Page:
Illegal worker found in pub

AN illegal worker was found at an Essex pub during a raid by immigration officers.

They swooped on The Sun Inn in Dedham and saw a man flee the kitchen and attempt to pose as a customer at the bar.

But the 35-year-old Indian man was found to be working in the country illegally and the hostelry could now be hit with a �10,000 fine.

The UK Border Agency said the man had overstayed his visa and that arrangements were being made to remove him from the country.

Officers said the raid – carried out shortly after 5pm on Friday, September 24 – was intelligence-led. It was carried out by the agency’s immigration team for north-east Essex and Suffolk as part of a nationwide crackdown on illegal working.


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The agency said if the pub, situated in the high street, cannot prove it carried out pre-employment immigration checks, it could face a fine of up to �10,000.

Immigration minister Damian Green said: “The Government has tasked the UK Border Agency with carrying out an intense period of enforcement activity over the summer. We are determined to make it harder than ever for illegal immigrants to come to the UK.

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“Illegal immigration puts pressure on public services, local communities and legitimate businesses at a time when this country cannot afford it.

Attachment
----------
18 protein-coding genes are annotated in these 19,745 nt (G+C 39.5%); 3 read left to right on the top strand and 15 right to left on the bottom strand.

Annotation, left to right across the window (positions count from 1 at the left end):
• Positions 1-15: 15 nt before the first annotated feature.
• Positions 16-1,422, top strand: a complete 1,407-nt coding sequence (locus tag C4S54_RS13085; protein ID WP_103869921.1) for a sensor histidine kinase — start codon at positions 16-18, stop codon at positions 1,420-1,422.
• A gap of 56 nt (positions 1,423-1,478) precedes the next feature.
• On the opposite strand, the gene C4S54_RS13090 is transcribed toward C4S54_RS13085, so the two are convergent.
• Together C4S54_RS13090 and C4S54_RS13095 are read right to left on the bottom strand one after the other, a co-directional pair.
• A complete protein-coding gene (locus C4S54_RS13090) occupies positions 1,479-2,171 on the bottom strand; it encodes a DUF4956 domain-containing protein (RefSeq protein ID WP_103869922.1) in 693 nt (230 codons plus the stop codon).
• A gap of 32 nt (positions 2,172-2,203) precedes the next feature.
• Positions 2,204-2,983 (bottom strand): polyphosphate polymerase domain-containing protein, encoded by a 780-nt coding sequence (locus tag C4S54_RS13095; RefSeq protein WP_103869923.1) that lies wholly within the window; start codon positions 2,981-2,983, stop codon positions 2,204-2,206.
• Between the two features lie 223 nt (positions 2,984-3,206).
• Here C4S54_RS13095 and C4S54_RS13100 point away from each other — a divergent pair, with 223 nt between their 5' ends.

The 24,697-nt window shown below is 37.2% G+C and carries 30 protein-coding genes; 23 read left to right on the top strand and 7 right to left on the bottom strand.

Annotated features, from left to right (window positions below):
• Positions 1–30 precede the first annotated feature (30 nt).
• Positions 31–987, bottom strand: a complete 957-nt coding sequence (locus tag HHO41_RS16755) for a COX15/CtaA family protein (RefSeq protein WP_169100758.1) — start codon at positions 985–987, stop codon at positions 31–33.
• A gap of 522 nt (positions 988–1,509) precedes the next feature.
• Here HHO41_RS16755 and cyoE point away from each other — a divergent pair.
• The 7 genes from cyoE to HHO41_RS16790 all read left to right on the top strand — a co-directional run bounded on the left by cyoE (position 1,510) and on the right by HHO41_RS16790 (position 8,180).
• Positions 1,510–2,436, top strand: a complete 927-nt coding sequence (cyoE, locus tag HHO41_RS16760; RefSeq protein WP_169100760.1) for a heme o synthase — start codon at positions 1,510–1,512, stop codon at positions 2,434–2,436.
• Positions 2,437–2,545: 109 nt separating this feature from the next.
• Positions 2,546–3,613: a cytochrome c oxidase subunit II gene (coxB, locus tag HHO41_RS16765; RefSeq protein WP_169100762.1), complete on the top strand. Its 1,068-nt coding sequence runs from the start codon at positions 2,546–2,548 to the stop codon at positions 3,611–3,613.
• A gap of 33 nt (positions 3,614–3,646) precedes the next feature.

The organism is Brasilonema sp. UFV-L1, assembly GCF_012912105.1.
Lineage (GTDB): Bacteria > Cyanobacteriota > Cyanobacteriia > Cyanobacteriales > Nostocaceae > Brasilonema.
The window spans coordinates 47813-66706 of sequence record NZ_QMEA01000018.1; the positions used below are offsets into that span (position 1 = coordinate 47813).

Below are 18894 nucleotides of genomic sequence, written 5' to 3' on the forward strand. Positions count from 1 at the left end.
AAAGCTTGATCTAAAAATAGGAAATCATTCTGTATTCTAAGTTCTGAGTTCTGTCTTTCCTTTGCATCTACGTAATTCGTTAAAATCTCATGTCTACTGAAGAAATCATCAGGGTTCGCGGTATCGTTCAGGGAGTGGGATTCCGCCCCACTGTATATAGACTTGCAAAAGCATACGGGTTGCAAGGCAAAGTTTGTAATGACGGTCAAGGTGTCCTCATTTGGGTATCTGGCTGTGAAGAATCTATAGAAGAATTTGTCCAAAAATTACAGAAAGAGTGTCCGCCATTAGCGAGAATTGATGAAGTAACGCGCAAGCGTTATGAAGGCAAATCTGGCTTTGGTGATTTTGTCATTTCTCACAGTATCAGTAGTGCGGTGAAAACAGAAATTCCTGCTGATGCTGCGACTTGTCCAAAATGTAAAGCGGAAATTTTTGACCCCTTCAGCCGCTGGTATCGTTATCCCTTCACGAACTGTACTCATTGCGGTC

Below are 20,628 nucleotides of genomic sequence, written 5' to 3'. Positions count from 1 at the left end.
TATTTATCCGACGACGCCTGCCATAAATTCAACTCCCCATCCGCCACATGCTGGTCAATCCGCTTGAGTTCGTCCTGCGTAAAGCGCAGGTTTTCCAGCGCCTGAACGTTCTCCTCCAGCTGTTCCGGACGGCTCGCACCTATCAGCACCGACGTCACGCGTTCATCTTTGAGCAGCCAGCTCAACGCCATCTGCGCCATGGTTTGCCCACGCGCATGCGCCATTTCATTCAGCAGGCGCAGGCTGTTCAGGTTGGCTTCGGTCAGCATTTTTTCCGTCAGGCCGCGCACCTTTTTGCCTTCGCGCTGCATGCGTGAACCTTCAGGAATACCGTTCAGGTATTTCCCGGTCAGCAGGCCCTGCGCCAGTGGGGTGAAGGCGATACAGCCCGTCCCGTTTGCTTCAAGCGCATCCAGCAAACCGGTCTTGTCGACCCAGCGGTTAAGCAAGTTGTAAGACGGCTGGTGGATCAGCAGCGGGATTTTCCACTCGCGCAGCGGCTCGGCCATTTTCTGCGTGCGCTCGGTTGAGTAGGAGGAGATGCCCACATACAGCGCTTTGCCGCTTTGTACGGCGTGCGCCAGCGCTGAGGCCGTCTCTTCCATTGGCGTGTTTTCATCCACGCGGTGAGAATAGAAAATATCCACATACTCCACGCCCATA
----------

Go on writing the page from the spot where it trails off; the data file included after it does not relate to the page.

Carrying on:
“That’s why the UK Border Agency is working to cut out illegal employment, sham marriages, bogus colleges and organised traffickers being used by foreign nationals to try to stay in the UK illegally.”

Jack Davis, chief immigration officer at the UK Border Agency, said: “We are working hard to find and remove those who have no right to live or work in the UK.

“Our enforcement visits are always based on information received and we appeal to the public to let us know when they have information about suspected immigration offenders.”

Employers unsure of the steps they need to take to avoid employing illegal workers can call the UK Border Agency’s Employers’ Helpline on 0300 123 4699.

Anyone who suspects that illegal workers are being employed at a business can contact Crimestoppers on 0800 555 111 anonymously or visit www.ukba.homeoffice.gov.uk/report-immigration-crime

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